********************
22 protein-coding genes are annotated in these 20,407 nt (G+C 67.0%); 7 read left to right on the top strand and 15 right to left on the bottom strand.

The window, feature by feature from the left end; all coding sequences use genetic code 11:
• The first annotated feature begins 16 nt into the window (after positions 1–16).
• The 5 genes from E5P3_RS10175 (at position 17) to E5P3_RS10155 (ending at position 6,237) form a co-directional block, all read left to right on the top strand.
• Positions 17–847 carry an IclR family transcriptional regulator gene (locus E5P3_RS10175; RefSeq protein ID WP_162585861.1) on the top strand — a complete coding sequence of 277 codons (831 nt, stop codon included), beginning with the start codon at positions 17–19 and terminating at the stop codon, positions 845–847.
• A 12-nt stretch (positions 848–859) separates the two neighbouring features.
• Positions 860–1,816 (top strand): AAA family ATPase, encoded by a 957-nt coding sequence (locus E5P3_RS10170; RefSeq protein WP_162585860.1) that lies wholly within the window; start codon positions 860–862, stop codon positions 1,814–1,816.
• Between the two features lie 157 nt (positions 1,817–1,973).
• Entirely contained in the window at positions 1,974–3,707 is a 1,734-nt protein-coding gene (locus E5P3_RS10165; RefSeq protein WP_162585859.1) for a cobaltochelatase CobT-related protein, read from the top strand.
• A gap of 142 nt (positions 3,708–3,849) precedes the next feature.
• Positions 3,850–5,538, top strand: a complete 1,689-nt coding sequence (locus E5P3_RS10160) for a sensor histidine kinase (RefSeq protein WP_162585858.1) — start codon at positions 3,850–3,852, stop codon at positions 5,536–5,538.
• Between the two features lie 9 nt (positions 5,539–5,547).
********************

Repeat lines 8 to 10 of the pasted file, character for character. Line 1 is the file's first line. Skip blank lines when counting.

• Between the two features lie 157 nt (positions 1,817–1,973).
• Entirely contained in the window at positions 1,974–3,707 is a 1,734-nt protein-coding gene (locus E5P3_RS10165; RefSeq protein WP_162585859.1) for a cobaltochelatase CobT-related protein, read from the top strand.
• A gap of 142 nt (positions 3,708–3,849) precedes the next feature.